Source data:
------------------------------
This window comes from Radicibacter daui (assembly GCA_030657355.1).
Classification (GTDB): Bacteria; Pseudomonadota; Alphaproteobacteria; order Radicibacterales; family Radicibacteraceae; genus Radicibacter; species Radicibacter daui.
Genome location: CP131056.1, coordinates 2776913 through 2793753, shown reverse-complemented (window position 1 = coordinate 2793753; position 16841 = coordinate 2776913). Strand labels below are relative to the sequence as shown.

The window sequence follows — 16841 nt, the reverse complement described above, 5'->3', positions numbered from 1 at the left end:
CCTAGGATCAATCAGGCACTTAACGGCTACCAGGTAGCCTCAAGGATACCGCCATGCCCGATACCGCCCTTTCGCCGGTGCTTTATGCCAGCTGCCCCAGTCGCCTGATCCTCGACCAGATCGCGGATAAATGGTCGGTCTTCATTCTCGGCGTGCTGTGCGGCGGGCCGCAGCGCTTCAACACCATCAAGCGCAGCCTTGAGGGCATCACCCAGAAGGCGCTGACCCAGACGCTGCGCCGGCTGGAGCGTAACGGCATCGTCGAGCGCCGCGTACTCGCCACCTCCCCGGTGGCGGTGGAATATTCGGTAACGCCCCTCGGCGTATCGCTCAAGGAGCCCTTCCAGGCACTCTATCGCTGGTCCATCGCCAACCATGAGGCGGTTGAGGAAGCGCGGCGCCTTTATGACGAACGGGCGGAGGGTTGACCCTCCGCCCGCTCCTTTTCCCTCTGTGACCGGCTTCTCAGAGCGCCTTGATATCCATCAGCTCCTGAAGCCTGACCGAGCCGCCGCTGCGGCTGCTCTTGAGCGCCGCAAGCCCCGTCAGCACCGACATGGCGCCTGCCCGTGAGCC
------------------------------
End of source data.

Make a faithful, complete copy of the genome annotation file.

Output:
This window comes from Radicibacter daui (assembly GCA_030657355.1).
Classification (GTDB): Bacteria; Pseudomonadota; Alphaproteobacteria; order Radicibacterales; family Radicibacteraceae; genus Radicibacter; species Radicibacter daui.
Genome location: CP131056.1, coordinates 2776913 through 2793753, shown reverse-complemented (window position 1 = coordinate 2793753; position 16841 = coordinate 2776913). Strand labels below are relative to the sequence as shown.

The window sequence follows — 16841 nt, the reverse complement described above, 5'->3', positions numbered from 1 at the left end:
CCTAGGATCAATCAGGCACTTAACGGCTACCAGGTAGCCTCAAGGATACCGCCATGCCCGATACCGCCCTTTCGCCGGTGCTTTATGCCAGCTGCCCCAGTCGCCTGATCCTCGACCAGATCGCGGATAAATGGTCGGTCTTCATTCTCGGCGTGCTGTGCGGCGGGCCGCAGCGCTTCAACACCATCAAGCGCAGCCTTGAGGGCATCACCCAGAAGGCGCTGACCCAGACGCTGCGCCGGCTGGAGCGTAACGGCATCGTCGAGCGCCGCGTACTCGCCACCTCCCCGGTGGCGGTGGAATATTCGGTAACGCCCCTCGGCGTATCGCTCAAGGAGCCCTTCCAGGCACTCTATCGCTGGTCCATCGCCAACCATGAGGCGGTTGAGGAAGCGCGGCGCCTTTATGACGAACGGGCGGAGGGTTGACCCTCCGCCCGCTCCTTTTCCCTCTGTGACCGGCTTCTCAGAGCGCCTTGATATCCATCAGCTCCTGAAGCCTGACCGAGCCGCCGCTGCGGCTGCTCTTGAGCGCCGCAAGCCCCGTCAGCACCGACATGGCGCCTGCCCGTGAGCC